As in any intense relationship, their attraction contained large components of both desire and fear. They went back to Europe and tried to wrap their minds around what they had seen, tried to apply theories and codes to it.

By the 1920s, north America was building the future. Great architects – Bertram Goodhue, Raymond Hood, Montreal’s Ernest Cormier – were building the Nebraska State capitol, Rockefeller Centre, the Université de Montréal.

But even while these buildings were under construction, they were too old fashioned for the Europeans, who saw in them too much theatre and not enough theory.


In Europe they had turned their interest to the industrial buildings they had seen in Chicago. Here were structures that were free of tradition, that were based on pure theory. So they prepared beautiful perspective drawings of factories and grain elevators and constructed a theoretical future around them.

Mies van der Rohe discarded the pinnacles and theatrics of New York, and in 1921 drew his famous, flat-topped glass skyscraper for Berlin. These drawings – the originals, depicted in every history of modern architecture – are here at the CCA.

Walter Gropius build the Bauhaus at Dessau in 1925, but for a school it looks a lot like a factory; in fact, like his Fagus factory of 1910. Again, the original drawing is here.

Le Corbusier mistrusted New York more than anyone, Having failed to persuade either Citroën or Peugeot, he finally got Gabriel Voisin, also a car manufacturer, to underwrite his 1925 design for the complete rebuilding of Paris. His 18 Cartesian, cruciform towers wiped out half the city in a move “directed against the purely formalist and romantic conceptions of the American skyscraper.” (By the way, there are two Voisin automobiles currently on view at the Montreal Museum of Fine Arts. I had never seen one before. You can see them and Le Corbusier’s images in the same day.)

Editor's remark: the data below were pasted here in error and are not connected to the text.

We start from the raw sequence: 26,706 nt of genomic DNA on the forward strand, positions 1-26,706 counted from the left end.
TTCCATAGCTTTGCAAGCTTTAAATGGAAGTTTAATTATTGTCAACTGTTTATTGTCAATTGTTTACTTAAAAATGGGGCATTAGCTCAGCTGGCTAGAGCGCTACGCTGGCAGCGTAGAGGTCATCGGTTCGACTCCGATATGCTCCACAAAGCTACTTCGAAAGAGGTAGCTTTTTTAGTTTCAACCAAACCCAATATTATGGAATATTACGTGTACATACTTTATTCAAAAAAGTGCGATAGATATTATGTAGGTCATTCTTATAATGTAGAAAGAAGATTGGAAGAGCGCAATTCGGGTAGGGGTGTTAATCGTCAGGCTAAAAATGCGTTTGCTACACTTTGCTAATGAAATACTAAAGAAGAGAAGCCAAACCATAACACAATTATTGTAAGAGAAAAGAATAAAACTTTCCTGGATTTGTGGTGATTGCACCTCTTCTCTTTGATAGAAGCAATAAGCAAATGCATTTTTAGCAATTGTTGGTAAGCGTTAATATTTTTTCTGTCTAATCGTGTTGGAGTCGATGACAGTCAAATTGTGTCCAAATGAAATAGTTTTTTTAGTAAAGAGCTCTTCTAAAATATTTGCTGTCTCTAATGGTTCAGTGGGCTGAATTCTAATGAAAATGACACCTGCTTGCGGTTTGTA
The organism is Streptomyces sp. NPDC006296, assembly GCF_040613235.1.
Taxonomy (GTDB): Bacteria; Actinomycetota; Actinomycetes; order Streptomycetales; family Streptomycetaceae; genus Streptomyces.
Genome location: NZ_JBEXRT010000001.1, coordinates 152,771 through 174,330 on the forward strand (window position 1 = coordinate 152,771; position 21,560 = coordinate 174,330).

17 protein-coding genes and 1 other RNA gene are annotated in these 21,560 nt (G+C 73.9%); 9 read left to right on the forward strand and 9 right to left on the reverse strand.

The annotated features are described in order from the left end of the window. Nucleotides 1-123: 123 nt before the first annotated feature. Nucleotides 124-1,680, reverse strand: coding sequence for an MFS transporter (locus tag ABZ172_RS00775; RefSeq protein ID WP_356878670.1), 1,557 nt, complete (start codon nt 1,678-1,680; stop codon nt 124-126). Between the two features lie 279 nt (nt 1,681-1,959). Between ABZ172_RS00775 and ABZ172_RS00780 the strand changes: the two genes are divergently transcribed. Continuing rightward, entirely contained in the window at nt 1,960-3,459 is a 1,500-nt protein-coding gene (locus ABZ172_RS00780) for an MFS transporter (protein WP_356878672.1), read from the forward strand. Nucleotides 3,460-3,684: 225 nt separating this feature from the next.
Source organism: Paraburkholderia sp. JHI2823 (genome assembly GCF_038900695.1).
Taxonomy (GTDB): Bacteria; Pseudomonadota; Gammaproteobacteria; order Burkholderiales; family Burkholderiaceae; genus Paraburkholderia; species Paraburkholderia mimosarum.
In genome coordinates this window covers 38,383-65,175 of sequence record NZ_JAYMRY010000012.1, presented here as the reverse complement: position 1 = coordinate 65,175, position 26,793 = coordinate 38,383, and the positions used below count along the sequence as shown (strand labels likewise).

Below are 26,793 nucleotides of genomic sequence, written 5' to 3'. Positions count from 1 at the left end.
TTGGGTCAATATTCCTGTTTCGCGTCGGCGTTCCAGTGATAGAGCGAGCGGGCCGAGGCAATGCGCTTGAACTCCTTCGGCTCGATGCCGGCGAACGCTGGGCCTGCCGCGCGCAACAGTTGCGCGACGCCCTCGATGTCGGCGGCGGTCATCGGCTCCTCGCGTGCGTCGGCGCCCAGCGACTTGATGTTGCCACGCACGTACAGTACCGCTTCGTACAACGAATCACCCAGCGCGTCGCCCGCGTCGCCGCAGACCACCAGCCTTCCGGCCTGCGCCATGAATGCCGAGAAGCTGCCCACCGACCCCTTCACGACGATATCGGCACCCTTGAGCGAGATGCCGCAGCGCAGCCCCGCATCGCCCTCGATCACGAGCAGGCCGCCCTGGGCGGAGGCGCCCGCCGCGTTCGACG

The Russians, on the other hand, bought into the American future directly. Albert Kahn, the architect of the Ford factory at River Rouge near Detroit, and his brother Moritz built more that 500 industrial plants in Russia between 1929 and 1932 as part of Stalin’s first Five Year Plan. Russian architects couldn’t be left behind: they create their own future, vaguely based on those factories and called it Constructivism. You can see some of their drawings not far from Albert Kahn’s construction layouts.

Then came the 1930s, and the world changed. Stalin shut down Russia with his Great purge. The Depression shut down the American building industry. The Nazis shut down the Bauhaus – Goebbels called it “an incubator of cultural Bolshevism” – and had a real Aryan roof built on top of it, to fit with his new (non-American) future. Gropius and Mies both came to the United States, where their old futures had been born.